Japan cannot let go of TPP due to automotive industry

Japan cannot let go of TPP due to automotive industry

Japan showed its willingness to carry forward the completion of the Trans-Pacific Partnership (TPP) deal without the US (TPP11) by the end of 2017 even though it exports only about 10% of its total exports to the remaining countries. The rationale of Japan’s willingness to pick up the baton where US dropped is both strategic and economic. As the US is revisiting is trade deals and pursuing bilateral ones and China is pushing the Regional Comprehensive Economic Partnership (RCEP), TPP provides Japan with its own sphere of trade influence.

Automotive industry key for Japan place in TPP

The automotive industry is possibly the main reason why Japan is keeping TPP alive:  the hope that US will reconsider its participation in the future and the advantageous deal they were getting for the automotive industry. The Japanese automotive OEMs have never succeeded in opening the American market from afar. Americans buy Japanese cars which, by all measures, are not Japanese anymore since they are manufactured and assembled in North America ( a consequence of high FDI investment in the past decades) by subsidiaries of the Japanese companies.  However, under the umbrella of the TPP, Japan would have obtained incredible advantages. The TPP contained rules of origin for the automotive sector that required 45% regional value added content for finished vehicles and between 35-45% for auto parts. Among the auto parts that would have required 45% regional value added content were engines and transmission parts, chassis, bumper systems, and larger assemblies like axles which per the Mexican and Canadian representatives were identified as sensitive. The bilateral agreement between the US and Japan (part of the TPP) regarding the rules of origin for vehicles and vehicles parts was of great concern to both Mexico and Canada. Comparatively, NAFTA imposes a 62.5% requirement for passenger cars, light trucks, engines, and transmissions, and 60% for other vehicles and automotive parts. The potential signing of such an agreement between Japan and US would have put Mexico and Canada at a competitive disadvantage with Japan.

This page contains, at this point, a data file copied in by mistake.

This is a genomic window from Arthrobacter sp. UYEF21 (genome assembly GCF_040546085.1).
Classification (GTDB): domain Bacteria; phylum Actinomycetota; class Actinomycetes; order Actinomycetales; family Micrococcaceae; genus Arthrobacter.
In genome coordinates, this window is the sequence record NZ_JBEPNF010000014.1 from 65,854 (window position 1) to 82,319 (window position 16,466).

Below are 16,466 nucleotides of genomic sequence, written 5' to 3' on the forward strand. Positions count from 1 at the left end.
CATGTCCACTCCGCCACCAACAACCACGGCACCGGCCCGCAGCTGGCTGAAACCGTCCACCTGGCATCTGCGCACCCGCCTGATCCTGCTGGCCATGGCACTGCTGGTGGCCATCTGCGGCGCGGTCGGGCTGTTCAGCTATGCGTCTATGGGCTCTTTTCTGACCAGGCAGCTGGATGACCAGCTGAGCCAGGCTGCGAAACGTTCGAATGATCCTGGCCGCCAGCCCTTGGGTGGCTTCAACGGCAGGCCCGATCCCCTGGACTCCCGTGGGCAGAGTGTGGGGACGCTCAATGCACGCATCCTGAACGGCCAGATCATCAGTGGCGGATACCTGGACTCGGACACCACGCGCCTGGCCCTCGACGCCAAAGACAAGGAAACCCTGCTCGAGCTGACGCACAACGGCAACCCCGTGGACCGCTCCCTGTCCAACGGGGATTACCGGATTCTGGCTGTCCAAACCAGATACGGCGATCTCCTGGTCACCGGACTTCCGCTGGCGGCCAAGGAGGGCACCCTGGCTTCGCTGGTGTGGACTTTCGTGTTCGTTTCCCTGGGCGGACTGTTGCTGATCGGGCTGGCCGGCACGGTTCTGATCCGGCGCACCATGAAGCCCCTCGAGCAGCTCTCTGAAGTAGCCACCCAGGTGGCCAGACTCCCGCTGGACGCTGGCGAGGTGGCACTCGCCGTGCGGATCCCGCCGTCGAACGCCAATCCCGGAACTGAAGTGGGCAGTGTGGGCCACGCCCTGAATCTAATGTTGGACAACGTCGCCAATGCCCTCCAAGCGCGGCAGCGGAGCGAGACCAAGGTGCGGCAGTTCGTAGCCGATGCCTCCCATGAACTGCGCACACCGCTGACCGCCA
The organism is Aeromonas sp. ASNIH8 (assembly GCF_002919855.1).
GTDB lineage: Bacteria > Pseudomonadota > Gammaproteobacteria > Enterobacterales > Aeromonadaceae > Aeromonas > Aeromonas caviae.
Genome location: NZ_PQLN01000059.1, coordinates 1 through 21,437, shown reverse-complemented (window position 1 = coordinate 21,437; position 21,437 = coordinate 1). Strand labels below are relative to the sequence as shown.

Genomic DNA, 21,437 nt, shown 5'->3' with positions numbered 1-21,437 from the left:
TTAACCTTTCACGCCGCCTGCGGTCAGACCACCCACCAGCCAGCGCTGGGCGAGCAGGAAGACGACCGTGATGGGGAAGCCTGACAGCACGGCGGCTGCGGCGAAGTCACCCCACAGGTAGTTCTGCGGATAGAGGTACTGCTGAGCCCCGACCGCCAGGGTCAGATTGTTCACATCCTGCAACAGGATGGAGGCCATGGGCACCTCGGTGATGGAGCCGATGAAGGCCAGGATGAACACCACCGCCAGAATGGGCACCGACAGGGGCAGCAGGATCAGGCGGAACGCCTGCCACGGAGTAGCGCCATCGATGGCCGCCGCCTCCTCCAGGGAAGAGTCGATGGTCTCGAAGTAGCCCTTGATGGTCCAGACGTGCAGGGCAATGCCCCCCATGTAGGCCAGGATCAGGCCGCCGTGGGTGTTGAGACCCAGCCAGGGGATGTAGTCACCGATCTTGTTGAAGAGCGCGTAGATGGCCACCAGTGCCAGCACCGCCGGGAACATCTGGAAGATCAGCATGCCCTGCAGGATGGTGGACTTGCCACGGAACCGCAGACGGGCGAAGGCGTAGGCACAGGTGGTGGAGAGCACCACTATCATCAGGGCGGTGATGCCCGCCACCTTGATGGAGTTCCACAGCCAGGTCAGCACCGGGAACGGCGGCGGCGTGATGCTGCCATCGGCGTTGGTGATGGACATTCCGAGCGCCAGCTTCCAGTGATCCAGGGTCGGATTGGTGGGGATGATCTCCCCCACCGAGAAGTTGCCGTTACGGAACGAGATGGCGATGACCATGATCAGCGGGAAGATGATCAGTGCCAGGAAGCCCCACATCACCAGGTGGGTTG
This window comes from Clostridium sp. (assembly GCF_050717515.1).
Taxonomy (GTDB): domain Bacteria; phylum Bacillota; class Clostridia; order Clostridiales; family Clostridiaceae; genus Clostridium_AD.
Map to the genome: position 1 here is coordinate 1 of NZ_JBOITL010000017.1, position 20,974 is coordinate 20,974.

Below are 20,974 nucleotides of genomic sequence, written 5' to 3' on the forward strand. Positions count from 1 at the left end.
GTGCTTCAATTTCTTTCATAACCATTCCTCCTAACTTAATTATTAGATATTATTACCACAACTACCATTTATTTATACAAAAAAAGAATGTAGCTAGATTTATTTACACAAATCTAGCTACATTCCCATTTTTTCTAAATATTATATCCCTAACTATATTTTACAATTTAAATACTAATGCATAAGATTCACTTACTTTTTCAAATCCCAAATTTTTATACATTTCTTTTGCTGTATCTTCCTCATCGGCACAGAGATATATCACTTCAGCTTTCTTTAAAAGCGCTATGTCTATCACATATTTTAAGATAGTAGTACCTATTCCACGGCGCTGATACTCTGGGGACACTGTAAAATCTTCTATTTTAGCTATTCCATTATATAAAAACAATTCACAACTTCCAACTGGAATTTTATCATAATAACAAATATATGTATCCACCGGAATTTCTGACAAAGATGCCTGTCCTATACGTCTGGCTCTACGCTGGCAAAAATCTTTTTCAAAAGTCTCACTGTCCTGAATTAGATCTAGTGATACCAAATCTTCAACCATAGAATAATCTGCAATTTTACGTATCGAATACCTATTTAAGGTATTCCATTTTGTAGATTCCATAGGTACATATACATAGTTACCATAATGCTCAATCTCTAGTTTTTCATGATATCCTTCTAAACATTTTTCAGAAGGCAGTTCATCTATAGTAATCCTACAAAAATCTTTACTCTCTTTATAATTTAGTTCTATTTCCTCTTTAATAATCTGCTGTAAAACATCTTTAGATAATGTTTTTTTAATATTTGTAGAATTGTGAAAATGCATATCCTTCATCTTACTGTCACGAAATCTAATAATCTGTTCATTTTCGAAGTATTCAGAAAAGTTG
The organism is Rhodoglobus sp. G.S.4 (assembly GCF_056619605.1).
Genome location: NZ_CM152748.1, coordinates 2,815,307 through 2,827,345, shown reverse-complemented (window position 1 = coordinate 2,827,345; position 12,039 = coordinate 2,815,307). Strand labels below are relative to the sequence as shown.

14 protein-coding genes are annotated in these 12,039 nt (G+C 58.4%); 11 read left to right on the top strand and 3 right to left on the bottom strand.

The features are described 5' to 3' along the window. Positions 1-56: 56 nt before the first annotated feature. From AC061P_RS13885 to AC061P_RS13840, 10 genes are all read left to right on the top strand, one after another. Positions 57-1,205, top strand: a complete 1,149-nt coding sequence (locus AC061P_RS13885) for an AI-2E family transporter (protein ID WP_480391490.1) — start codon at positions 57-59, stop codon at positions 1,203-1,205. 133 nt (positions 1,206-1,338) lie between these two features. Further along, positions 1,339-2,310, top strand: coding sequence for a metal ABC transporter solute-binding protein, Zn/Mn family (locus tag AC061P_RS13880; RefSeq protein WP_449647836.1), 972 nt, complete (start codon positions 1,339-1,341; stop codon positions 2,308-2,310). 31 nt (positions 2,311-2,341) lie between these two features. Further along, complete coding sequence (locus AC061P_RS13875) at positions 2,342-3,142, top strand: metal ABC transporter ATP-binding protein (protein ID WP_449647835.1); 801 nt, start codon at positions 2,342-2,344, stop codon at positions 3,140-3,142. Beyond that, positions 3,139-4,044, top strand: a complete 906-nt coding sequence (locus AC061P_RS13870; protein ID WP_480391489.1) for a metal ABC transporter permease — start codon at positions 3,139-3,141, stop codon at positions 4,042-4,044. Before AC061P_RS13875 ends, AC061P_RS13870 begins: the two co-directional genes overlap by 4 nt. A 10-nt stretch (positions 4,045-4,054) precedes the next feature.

The official position of the Japanese automotive industry was that the agreement would not bring breakthroughs since there are 26 Japanese capital assembly plants in the US and about just as many in Mexico, all established to avoid tariffs, hedge currency risks, and shorten supply chain.  However, the discussion goes further than that because Japanese auto-makers in the US actively seek Japanese suppliers. If we look at the top importers in kilogrammes imported from Japan, the first importers are: Kubota, Komatsu, Hitachi, Mitsubishi, JTEKT Automotive Group (Koyo and Toyoda), Aisin World Corporation of America, NTN Corporation, Keihin North America, and Sumitomo. All of them are Japanese tier 1 and 2 suppliers to the OEMs in the US and preferred suppliers to the Japanese capital ones.

Exports of Japanese cars

Issues linked to a reciprocity based agreement

The alternative, a reciprocity based bilateral agreement with the US will be hard. When President Trump withdrew from the TPP, he invoked an argument that Japanese leaders have been struggling with since the 1980s: Japanese don’t buy American cars.  In 2016, US exported to Japan $458 million worth of vehicles and parts (NAICS 3361), almost $100 million less than in 2015. Comparatively, the exports to Kuwait were 50% higher and the ones to UAE, 400% higher. Japan on the other hand exported to the US over $39 billion worth of vehicles, more than $3 billion more than the year before, $10 and $7 billion more than Mexico and Canada respectively.

The problem is not the tariff or non-tariff barriers that the American cars are facing on the Japanese market (there are no tariffs imposed and no hindrances of other nature). The problem is a consumer taste one, harder to fix from a political level. Among reason invoked by Japanese consumers: US cars are too big for the Japanese streets and parking spaces, unreliable, unsafe, not fuel efficient, not made in Japan (unlike “Made in the USA” with the American customers, “Made in Japan” carries traction with the Japanese consumers). Some are real issues, some are just a matter of perception.

The TPP11 is taking shape with little hope of US involvement now or in the future. While it will buy Japan some influence in Asia, counterbalancing China, a bilateral agreement between US and Japan looks improbable. Since Japan cannot accommodate US on a more equitable trade in terms of automotive, a sharp thorn for the American Presidential Administration, it must make numerous other concessions to correct this imbalance.

Categories: Asia Pacific, Economics

About Author

Alina Harastasanu

Alina Harastasanu works as a business analyst and has over 7 years experience in consulting and international business. She holds a B.A. in Political Sciences from the University of Bucharest, a M.A. in Geopolitics and Global Security from University of Rome “La Sapienza” and an MBA degree focused on International Business and Strategy from The Ohio State University.